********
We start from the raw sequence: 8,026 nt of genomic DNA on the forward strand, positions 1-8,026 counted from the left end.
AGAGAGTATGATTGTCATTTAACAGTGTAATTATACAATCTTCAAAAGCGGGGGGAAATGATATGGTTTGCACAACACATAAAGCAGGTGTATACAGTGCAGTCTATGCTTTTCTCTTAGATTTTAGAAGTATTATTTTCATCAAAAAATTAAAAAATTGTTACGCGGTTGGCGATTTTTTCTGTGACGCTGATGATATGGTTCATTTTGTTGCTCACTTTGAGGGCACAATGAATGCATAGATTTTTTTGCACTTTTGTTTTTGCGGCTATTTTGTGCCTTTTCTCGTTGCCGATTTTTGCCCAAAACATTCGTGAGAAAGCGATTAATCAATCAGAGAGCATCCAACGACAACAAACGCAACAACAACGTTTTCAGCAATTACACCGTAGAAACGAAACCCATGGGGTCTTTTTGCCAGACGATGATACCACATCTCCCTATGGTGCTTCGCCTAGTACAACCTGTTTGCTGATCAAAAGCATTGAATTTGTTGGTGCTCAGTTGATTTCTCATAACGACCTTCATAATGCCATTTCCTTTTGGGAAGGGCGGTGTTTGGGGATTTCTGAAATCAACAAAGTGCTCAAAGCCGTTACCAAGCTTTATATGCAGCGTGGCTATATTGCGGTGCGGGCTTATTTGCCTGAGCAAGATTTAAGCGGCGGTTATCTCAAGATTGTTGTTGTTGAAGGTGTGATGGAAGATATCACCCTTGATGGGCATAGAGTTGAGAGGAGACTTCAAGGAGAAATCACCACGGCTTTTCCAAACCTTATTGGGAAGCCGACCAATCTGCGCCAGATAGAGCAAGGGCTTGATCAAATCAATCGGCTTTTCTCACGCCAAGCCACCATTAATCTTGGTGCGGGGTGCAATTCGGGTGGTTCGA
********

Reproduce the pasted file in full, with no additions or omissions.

We start from the raw sequence: 8,026 nt of genomic DNA on the forward strand, positions 1-8,026 counted from the left end.
AGAGAGTATGATTGTCATTTAACAGTGTAATTATACAATCTTCAAAAGCGGGGGGAAATGATATGGTTTGCACAACACATAAAGCAGGTGTATACAGTGCAGTCTATGCTTTTCTCTTAGATTTTAGAAGTATTATTTTCATCAAAAAATTAAAAAATTGTTACGCGGTTGGCGATTTTTTCTGTGACGCTGATGATATGGTTCATTTTGTTGCTCACTTTGAGGGCACAATGAATGCATAGATTTTTTTGCACTTTTGTTTTTGCGGCTATTTTGTGCCTTTTCTCGTTGCCGATTTTTGCCCAAAACATTCGTGAGAAAGCGATTAATCAATCAGAGAGCATCCAACGACAACAAACGCAACAACAACGTTTTCAGCAATTACACCGTAGAAACGAAACCCATGGGGTCTTTTTGCCAGACGATGATACCACATCTCCCTATGGTGCTTCGCCTAGTACAACCTGTTTGCTGATCAAAAGCATTGAATTTGTTGGTGCTCAGTTGATTTCTCATAACGACCTTCATAATGCCATTTCCTTTTGGGAAGGGCGGTGTTTGGGGATTTCTGAAATCAACAAAGTGCTCAAAGCCGTTACCAAGCTTTATATGCAGCGTGGCTATATTGCGGTGCGGGCTTATTTGCCTGAGCAAGATTTAAGCGGCGGTTATCTCAAGATTGTTGTTGTTGAAGGTGTGATGGAAGATATCACCCTTGATGGGCATAGAGTTGAGAGGAGACTTCAAGGAGAAATCACCACGGCTTTTCCAAACCTTATTGGGAAGCCGACCAATCTGCGCCAGATAGAGCAAGGGCTTGATCAAATCAATCGGCTTTTCTCACGCCAAGCCACCATTAATCTTGGTGCGGGGTGCAATTCGGGTGGTTCGA